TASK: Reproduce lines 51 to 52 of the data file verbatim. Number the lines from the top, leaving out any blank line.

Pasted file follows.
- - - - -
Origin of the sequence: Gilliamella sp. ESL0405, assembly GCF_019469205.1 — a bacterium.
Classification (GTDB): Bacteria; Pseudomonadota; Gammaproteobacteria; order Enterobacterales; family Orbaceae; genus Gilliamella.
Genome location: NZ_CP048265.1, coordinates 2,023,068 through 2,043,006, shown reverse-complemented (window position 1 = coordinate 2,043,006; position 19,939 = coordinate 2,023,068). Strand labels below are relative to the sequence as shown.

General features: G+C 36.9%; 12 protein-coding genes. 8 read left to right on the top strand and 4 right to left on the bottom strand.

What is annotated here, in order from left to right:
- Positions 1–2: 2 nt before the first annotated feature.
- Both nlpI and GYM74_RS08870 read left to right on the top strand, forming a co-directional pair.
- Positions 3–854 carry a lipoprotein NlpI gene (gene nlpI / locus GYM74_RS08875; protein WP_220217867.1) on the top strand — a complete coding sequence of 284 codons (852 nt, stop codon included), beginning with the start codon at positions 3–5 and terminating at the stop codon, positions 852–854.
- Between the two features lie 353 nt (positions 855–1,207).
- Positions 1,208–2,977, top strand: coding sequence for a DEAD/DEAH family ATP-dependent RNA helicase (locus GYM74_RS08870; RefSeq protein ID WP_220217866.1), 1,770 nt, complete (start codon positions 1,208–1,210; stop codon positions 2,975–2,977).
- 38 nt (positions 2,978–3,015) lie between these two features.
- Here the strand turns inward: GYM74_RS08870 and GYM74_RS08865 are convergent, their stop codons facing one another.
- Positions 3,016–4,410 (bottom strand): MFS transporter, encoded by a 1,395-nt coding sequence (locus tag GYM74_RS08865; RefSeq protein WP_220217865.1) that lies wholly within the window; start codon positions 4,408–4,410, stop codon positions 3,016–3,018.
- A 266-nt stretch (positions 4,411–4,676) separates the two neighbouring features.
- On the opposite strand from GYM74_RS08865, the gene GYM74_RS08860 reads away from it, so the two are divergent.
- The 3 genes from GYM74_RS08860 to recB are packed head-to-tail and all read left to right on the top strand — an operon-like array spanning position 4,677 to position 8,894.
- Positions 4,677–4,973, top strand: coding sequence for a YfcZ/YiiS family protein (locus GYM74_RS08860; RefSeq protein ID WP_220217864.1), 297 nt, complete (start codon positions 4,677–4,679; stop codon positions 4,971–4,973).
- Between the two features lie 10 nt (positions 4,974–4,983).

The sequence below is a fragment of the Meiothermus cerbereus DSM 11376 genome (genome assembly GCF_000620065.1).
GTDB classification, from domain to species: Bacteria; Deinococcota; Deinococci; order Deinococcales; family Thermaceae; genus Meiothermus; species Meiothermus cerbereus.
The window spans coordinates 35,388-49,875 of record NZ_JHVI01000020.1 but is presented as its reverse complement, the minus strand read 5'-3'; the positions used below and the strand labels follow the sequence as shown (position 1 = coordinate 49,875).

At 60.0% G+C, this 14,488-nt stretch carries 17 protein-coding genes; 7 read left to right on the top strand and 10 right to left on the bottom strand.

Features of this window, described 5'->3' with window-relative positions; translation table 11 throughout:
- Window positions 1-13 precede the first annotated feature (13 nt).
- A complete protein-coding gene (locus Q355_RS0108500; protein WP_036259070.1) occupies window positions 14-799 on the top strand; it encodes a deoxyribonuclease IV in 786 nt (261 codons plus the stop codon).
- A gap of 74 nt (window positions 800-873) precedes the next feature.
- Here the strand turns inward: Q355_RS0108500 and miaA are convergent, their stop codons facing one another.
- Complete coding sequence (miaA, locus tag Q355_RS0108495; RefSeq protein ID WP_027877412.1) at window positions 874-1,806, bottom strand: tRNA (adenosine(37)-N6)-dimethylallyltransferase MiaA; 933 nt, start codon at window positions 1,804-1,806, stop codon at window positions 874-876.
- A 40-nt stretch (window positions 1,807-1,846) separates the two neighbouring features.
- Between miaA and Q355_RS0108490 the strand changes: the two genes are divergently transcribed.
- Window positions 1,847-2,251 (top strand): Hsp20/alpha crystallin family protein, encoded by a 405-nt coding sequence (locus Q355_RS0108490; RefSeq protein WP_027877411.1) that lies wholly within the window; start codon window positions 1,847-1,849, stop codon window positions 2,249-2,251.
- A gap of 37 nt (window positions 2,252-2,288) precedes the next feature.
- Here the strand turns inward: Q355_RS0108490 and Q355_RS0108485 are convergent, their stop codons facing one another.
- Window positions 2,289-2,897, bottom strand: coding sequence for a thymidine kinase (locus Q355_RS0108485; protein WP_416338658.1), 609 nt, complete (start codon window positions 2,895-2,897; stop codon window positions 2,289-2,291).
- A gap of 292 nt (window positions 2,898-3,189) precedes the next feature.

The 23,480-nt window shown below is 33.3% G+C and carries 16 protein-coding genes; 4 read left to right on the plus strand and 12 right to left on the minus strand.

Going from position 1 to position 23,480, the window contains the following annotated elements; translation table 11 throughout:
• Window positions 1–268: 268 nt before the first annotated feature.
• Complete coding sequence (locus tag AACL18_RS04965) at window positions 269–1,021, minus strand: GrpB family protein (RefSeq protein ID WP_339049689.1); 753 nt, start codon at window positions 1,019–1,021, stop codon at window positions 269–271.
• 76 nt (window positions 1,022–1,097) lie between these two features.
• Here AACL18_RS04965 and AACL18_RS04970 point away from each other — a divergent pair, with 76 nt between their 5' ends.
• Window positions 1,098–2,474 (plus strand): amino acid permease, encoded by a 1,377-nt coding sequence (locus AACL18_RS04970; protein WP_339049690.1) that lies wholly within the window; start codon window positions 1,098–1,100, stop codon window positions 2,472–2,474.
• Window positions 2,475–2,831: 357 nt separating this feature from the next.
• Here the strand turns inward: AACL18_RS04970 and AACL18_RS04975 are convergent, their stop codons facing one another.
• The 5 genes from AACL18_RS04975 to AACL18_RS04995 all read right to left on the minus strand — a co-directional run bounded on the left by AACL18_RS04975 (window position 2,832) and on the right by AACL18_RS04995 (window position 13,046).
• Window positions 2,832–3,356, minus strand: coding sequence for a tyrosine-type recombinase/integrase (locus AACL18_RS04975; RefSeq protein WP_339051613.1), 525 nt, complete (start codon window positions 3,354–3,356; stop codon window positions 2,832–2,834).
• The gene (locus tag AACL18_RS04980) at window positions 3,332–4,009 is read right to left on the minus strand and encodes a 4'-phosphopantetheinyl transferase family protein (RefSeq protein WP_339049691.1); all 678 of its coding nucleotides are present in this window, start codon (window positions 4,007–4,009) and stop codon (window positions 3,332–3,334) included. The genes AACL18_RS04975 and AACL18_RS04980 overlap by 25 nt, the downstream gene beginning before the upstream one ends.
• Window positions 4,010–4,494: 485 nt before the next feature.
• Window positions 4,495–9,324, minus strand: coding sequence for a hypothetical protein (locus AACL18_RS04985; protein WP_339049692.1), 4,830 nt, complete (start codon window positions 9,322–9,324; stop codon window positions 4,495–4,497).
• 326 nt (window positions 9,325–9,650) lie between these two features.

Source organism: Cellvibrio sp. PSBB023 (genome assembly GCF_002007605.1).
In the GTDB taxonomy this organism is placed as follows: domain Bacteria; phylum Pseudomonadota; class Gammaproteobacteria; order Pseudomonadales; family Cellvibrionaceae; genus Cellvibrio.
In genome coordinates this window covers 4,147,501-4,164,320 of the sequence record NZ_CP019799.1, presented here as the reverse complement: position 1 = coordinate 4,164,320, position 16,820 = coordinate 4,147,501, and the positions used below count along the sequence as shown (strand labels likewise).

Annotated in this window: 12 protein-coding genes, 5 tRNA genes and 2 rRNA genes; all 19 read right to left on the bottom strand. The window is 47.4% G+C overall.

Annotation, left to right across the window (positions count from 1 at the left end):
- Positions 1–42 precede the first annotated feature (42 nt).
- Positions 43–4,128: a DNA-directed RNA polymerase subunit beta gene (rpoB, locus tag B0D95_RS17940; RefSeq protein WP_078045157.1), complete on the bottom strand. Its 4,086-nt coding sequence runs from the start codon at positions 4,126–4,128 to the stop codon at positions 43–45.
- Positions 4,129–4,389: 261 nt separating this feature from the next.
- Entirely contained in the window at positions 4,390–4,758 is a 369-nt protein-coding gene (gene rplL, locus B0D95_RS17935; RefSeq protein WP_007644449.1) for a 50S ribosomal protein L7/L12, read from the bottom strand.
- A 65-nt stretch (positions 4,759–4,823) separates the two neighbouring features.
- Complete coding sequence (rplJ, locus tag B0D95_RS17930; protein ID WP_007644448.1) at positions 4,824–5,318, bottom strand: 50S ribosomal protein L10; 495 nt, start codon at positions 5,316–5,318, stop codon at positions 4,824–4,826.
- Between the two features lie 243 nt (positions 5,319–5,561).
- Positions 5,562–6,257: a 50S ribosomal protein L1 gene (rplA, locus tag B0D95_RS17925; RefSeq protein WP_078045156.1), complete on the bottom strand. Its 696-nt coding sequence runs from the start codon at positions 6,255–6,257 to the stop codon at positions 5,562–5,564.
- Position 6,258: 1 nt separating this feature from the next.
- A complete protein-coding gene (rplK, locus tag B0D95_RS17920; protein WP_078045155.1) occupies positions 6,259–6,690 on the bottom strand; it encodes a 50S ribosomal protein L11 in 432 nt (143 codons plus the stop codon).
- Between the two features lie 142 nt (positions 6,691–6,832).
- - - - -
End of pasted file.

Source organism: Cellvibrio sp. PSBB023 (genome assembly GCF_002007605.1).
In the GTDB taxonomy this organism is placed as follows: domain Bacteria; phylum Pseudomonadota; class Gammaproteobacteria; order Pseudomonadales; family Cellvibrionaceae; genus Cellvibrio.